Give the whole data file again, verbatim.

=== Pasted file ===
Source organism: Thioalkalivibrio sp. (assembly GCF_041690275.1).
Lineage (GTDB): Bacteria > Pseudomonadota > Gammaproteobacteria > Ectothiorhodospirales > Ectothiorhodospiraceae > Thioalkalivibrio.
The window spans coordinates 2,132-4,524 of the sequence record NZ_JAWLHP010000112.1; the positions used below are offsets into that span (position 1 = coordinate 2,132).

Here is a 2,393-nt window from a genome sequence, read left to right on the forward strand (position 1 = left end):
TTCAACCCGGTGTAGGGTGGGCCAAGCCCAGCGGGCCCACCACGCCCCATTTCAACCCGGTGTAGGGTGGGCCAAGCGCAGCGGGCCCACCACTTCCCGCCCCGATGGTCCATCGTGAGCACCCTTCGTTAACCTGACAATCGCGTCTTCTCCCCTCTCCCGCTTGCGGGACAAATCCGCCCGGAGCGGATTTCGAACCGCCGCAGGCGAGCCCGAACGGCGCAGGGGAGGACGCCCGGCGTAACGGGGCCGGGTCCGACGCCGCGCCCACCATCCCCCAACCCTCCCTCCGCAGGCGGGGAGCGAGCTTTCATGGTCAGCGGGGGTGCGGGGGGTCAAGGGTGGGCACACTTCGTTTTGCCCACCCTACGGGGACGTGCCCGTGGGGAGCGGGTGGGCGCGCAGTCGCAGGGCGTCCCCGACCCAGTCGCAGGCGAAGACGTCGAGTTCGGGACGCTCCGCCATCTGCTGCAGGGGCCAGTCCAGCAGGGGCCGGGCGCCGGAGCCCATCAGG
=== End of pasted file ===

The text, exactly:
Source organism: Thioalkalivibrio sp. (assembly GCF_041690275.1).
Lineage (GTDB): Bacteria > Pseudomonadota > Gammaproteobacteria > Ectothiorhodospirales > Ectothiorhodospiraceae > Thioalkalivibrio.
The window spans coordinates 2,132-4,524 of the sequence record NZ_JAWLHP010000112.1; the positions used below are offsets into that span (position 1 = coordinate 2,132).

Here is a 2,393-nt window from a genome sequence, read left to right on the forward strand (position 1 = left end):
TTCAACCCGGTGTAGGGTGGGCCAAGCCCAGCGGGCCCACCACGCCCCATTTCAACCCGGTGTAGGGTGGGCCAAGCGCAGCGGGCCCACCACTTCCCGCCCCGATGGTCCATCGTGAGCACCCTTCGTTAACCTGACAATCGCGTCTTCTCCCCTCTCCCGCTTGCGGGACAAATCCGCCCGGAGCGGATTTCGAACCGCCGCAGGCGAGCCCGAACGGCGCAGGGGAGGACGCCCGGCGTAACGGGGCCGGGTCCGACGCCGCGCCCACCATCCCCCAACCCTCCCTCCGCAGGCGGGGAGCGAGCTTTCATGGTCAGCGGGGGTGCGGGGGGTCAAGGGTGGGCACACTTCGTTTTGCCCACCCTACGGGGACGTGCCCGTGGGGAGCGGGTGGGCGCGCAGTCGCAGGGCGTCCCCGACCCAGTCGCAGGCGAAGACGTCGAGTTCGGGACGCTCCGCCATCTGCTGCAGGGGCCAGTCCAGCAGGGGCCGGGCGCCGGAGCCCATCAGG